This evening we gather to celebrate Geoff’s latest book, and a characteristically bold innovation in form, a ‘Biography in Verse’ of Charles ‘Plevna’ Ryan. (If you try to find ‘biography in verse’ in the National Library’s catalogue you get just one hit: Plevna. (There are a very few memoirs in verse, but only one biography: this book is literally unique. As people say these days Plevna is ‘one of the only’ books to describe a life in verse.)
Who was Charles Ryan and why was he nicknamed ‘Plevna’? I don’t want to spoil your enjoyment of Geoff’s account of Ryan’s life, so I’ll just say that he was a Melbourne-born surgeon who in the late 1870s found himself working as a medical officer for the Ottoman Turkish army at the siege of Plevna, in Bulgaria.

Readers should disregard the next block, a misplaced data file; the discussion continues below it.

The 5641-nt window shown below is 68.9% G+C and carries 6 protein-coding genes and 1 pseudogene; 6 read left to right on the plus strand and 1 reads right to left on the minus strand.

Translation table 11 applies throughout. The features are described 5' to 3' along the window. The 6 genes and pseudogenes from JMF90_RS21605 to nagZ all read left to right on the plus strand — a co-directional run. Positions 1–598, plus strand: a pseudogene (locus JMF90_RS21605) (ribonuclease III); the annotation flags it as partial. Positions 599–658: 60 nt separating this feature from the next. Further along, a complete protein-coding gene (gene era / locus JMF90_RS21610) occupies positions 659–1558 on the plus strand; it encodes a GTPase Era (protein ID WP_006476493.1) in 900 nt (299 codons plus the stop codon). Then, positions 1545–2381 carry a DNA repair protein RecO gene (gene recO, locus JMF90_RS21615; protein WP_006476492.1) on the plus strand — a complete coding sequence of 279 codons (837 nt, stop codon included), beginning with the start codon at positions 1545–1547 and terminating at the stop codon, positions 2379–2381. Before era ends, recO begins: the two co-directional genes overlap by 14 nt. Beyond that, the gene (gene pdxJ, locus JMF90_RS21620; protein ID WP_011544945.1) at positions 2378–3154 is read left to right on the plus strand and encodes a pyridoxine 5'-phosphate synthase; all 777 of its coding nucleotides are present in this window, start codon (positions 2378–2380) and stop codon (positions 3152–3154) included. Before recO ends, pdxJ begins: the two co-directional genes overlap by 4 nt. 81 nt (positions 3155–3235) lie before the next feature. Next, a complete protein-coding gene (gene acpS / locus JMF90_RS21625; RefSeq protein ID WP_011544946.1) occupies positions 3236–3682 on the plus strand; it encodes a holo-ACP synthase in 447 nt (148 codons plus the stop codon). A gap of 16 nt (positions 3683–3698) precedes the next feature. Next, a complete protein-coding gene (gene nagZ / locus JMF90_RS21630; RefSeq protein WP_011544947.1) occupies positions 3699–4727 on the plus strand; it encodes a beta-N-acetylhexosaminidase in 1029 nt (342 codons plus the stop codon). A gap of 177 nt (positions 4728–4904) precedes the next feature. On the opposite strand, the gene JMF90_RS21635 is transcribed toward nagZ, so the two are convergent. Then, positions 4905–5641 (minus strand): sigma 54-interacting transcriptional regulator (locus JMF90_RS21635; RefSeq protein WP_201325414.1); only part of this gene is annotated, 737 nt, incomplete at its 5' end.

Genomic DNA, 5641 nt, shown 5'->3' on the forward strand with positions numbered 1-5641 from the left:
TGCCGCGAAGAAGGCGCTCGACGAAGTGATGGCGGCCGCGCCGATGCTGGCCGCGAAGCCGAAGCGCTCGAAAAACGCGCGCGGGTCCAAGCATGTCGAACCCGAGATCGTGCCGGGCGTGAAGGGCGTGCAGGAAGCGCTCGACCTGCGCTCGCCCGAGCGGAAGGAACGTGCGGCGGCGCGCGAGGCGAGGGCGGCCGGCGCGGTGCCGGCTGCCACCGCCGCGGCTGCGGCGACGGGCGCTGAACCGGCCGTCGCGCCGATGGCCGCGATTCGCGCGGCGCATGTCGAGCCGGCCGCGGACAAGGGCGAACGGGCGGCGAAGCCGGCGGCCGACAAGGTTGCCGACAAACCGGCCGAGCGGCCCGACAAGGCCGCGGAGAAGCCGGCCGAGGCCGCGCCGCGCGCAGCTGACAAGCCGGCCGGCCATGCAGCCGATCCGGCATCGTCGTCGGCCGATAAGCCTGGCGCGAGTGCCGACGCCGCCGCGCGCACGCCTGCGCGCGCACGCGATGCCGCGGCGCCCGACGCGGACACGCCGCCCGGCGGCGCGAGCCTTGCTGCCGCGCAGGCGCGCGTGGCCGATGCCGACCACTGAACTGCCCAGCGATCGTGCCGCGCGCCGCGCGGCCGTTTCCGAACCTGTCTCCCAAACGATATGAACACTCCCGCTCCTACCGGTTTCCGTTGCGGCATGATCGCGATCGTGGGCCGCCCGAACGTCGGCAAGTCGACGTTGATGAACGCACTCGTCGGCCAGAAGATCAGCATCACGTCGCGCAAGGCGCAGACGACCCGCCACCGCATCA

As Geoff shows, this eventful, stressful and traumatic period was the most intense time in Charles Ryan’s life and it defined him thereafter, when he had returned to practise in Melbourne, to marry and live a more sedate life – but he always carried the nickname of ‘Plevna’.
Ryan became the Ottoman empire’s first honorary consul in Australia, and he embodies an important stage in the long relationship between Australia and Turkey. In a book that I’ve just published, co-written with Vicken Babkenian, Armenia, Australia and the Great War, we mention Plevna Ryan’s service during a typhus epidemic in Ezeroum, in eastern Turkey. Indeed, we noticed the same anecdote that Geoff tells – but I’ll quote Geoff’s version, because it’s more economical and elegant than ours:
Along with Denniston and Stoker [British surgeons]you treat Armenians for nothing,including their archbishop whoinsists you take, in recompense,an ancient Persian braceletrescued from the time of Xerxes.
Did its maker’s father fightat Salamis or Marathon?you cannot help but wonder …